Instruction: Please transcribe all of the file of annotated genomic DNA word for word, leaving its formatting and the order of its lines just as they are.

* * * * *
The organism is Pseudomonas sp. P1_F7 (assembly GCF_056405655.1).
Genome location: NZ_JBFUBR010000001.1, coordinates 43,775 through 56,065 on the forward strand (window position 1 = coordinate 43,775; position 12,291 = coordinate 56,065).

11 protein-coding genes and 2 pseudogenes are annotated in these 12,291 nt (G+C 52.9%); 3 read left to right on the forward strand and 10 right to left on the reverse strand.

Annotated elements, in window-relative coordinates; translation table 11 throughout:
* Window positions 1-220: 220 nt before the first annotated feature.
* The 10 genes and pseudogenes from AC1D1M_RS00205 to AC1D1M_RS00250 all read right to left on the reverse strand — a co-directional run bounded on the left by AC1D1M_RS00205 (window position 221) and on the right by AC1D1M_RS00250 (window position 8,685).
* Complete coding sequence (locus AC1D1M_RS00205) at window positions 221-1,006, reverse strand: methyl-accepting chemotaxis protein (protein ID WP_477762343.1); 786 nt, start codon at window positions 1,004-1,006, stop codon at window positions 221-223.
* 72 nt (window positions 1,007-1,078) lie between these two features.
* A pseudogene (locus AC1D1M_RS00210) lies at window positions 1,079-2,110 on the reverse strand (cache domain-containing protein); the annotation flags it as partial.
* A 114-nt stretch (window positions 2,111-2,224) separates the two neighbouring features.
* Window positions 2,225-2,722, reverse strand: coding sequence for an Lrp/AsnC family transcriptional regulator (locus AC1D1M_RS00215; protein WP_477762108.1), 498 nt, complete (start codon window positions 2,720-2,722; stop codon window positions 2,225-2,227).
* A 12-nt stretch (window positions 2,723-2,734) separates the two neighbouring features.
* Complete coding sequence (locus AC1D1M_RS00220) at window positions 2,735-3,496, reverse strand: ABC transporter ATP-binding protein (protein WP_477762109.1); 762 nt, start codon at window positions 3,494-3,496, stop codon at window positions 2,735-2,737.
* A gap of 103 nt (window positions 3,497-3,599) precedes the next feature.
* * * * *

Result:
The organism is Pseudomonas sp. P1_F7 (assembly GCF_056405655.1).
Genome location: NZ_JBFUBR010000001.1, coordinates 43,775 through 56,065 on the forward strand (window position 1 = coordinate 43,775; position 12,291 = coordinate 56,065).

11 protein-coding genes and 2 pseudogenes are annotated in these 12,291 nt (G+C 52.9%); 3 read left to right on the forward strand and 10 right to left on the reverse strand.

Annotated elements, in window-relative coordinates; translation table 11 throughout:
* Window positions 1-220: 220 nt before the first annotated feature.
* The 10 genes and pseudogenes from AC1D1M_RS00205 to AC1D1M_RS00250 all read right to left on the reverse strand — a co-directional run bounded on the left by AC1D1M_RS00205 (window position 221) and on the right by AC1D1M_RS00250 (window position 8,685).
* Complete coding sequence (locus AC1D1M_RS00205) at window positions 221-1,006, reverse strand: methyl-accepting chemotaxis protein (protein ID WP_477762343.1); 786 nt, start codon at window positions 1,004-1,006, stop codon at window positions 221-223.
* 72 nt (window positions 1,007-1,078) lie between these two features.
* A pseudogene (locus AC1D1M_RS00210) lies at window positions 1,079-2,110 on the reverse strand (cache domain-containing protein); the annotation flags it as partial.
* A 114-nt stretch (window positions 2,111-2,224) separates the two neighbouring features.
* Window positions 2,225-2,722, reverse strand: coding sequence for an Lrp/AsnC family transcriptional regulator (locus AC1D1M_RS00215; protein WP_477762108.1), 498 nt, complete (start codon window positions 2,720-2,722; stop codon window positions 2,225-2,227).
* A 12-nt stretch (window positions 2,723-2,734) separates the two neighbouring features.
* Complete coding sequence (locus AC1D1M_RS00220) at window positions 2,735-3,496, reverse strand: ABC transporter ATP-binding protein (protein WP_477762109.1); 762 nt, start codon at window positions 3,494-3,496, stop codon at window positions 2,735-2,737.
* A gap of 103 nt (window positions 3,497-3,599) precedes the next feature.